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Growth Strategies / Global Entrepreneurship

Beyond Unicorns: To Build A $100bn Company We Need To Solve Real India's Problems

Creation of just a handful of unicorns is not enough feels Jayant Sinha, the Minster for Civil Aviation
Beyond Unicorns: To Build A $100bn Company We Need To Solve Real India's Problems
Image credit: Entrepreneur
Former Staff, Entrepreneur India
3 min read
Opinions expressed by Entrepreneur contributors are their own.

You're reading Entrepreneur India, an international franchise of Entrepreneur Media.

While India’s startup eco system is fostering, there have been just a handful of companies like Flipkart, Ola, Paytm,  and InMobi  that have crossed the valuation of a billion dollar mark, and a similar number that have multi-country operations. Globally however, some of the biggest companies today, including Facebook, which started as startups, have not only been able to spread their reach but also jack up their valuation.

And it’s not that tech companies from India have not traditionally done well. Infosys, which could be called one of the country’s first software startups is today a multi-billion dollar company and operates across several markets. But the startups that have emerged in the last decade have yet to make that impact compared to their foreign counterparts, or even veterans like Infosys.

Talking on why startups are restricted to just a billion dollar valuation fancy, the country’s Union Minister for Civil Aviation, Jayant Sinha, said at a gathering in Bengaluru, “Entrepreneurs need to think  about not just becoming unicorns but super unicorns. 100 billion dollars should be the target and not just be satisfied by a billion dollar company.”

India’s Real Problems

Despite having a great talent pool, entrepreneurs are unable to make that global impact. According to Sinha, this is because their focus is on a different path, which is usually following the west, or targeting western markets, which in reality may not prove to be lucrative.

“The target should be to create innovations that serve our needs. Aping the west is not the solution, rather solving India's problems is solving other countries like Egypt, Bolivia, Nigeria's problems and that's the opportunity we should look at,” he said. "We don't have to solve the problems of Times Square in New York but we have to solve the problems of Jhanda Chowk in my very own Hazaribagh. That is how we have to drive entrepreneurship," he added.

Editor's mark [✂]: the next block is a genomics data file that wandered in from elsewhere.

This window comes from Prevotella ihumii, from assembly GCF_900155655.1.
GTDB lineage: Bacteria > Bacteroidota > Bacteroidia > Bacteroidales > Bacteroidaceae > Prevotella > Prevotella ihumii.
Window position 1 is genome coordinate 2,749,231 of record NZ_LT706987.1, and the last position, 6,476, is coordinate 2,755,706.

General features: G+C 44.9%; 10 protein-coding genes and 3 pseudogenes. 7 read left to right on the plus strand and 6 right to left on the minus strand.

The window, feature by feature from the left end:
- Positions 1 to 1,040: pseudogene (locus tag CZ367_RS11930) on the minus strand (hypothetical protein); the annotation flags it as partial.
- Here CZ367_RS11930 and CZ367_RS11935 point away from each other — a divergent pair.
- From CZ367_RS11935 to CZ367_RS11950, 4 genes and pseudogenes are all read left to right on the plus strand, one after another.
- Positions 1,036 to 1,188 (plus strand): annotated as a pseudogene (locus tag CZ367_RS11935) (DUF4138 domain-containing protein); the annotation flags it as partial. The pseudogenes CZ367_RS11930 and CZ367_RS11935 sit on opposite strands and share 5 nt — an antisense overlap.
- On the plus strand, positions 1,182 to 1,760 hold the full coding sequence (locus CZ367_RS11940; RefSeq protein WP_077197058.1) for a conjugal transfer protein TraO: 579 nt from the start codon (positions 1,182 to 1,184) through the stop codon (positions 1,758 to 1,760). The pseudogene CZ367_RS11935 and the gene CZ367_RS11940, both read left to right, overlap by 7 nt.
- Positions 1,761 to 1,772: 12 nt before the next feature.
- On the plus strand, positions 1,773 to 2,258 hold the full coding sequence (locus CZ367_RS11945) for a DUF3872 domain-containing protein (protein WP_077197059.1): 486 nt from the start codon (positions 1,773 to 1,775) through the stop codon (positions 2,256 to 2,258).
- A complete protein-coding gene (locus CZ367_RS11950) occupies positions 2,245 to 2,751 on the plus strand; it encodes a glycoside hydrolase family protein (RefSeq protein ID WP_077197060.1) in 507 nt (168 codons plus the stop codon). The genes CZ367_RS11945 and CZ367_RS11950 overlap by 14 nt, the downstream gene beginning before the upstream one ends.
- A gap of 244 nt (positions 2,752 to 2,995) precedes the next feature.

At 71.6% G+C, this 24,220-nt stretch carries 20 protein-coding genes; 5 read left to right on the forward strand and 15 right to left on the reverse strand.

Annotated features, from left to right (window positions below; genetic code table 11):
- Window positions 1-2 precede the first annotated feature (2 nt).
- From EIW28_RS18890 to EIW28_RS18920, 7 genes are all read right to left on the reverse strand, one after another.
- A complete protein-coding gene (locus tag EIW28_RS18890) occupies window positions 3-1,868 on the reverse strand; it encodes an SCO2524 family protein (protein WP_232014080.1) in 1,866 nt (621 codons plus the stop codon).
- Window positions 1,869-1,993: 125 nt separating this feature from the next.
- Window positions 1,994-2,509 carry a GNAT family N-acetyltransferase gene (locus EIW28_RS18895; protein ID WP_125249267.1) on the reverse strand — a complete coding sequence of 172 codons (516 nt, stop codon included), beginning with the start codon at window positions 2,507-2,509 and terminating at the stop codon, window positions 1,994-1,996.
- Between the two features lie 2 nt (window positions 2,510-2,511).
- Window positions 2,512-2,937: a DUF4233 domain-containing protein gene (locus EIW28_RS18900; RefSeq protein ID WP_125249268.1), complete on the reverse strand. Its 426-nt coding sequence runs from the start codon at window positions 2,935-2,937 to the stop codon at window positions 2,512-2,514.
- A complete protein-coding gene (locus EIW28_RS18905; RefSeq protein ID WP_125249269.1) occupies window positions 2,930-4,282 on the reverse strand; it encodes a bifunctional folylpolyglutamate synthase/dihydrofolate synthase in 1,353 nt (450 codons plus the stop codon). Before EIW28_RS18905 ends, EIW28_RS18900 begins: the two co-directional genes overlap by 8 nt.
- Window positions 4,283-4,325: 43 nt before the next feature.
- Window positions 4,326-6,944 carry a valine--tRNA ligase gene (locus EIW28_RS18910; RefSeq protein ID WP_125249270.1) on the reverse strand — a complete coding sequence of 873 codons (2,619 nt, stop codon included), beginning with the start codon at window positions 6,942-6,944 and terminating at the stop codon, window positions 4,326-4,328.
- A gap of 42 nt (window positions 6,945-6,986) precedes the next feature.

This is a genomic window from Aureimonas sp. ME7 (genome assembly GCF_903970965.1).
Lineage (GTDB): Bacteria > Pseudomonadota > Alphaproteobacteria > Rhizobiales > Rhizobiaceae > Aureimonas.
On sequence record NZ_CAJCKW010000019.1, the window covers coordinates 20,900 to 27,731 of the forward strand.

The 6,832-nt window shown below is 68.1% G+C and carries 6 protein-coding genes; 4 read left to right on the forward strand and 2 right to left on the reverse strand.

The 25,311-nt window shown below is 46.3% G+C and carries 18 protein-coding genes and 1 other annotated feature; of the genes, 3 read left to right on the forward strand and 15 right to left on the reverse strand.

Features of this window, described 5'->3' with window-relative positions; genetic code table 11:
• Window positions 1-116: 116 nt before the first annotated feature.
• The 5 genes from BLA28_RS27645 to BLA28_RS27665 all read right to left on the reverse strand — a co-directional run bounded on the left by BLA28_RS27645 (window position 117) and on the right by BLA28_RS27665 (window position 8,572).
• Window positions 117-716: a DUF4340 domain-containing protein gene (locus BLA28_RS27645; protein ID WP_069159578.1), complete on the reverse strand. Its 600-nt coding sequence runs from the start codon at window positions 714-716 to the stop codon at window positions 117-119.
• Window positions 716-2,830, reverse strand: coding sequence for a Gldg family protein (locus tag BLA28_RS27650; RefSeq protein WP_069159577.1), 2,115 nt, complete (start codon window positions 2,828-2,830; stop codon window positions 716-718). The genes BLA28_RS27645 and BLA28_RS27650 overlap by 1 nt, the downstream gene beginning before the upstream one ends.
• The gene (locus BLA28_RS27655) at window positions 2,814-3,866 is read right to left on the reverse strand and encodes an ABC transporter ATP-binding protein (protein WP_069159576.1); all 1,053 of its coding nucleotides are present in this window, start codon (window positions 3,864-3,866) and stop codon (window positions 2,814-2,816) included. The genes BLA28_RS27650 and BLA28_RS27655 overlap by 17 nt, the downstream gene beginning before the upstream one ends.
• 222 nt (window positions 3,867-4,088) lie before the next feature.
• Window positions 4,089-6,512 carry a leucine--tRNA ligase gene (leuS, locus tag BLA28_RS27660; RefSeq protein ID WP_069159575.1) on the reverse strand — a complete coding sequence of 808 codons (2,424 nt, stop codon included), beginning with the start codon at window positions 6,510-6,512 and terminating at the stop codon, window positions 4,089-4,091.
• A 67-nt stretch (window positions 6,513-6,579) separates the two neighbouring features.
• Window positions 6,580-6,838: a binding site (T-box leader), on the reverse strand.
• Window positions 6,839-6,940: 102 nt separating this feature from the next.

Describing the opportunities in the Indian market, he harped on the fintech sector and how a platform like Aadhar can provide impetus to various industries, to target a billion consumers.

“To become a global company you need to be export these ideas. Fintech is a huge opportunity and it can be exported around the world,” he said. “The electric two-wheeler segment and the drone industry are two other very promising sectors, from where I feel global companies can emerge,” he added.

The Drone Opportunity

Sinha who has been a Venture Capital Management Consultant and Hedge Fund Manager in the past, looks at opportunities in the aviation sector from a very different light. He expects India to be able to lead, in drone transportation some day, and have their own model rather than follow what the West or China is doing.

“Drones are going to reinvent transportation. It will be a $100bn industry worldwide if not less,” he said. “The cost of a drone operation today  is same per km as running an auto rickshaw. And you may think I’m joking but we may see air rickshaws in future and this is  not science fiction,”  he added.  


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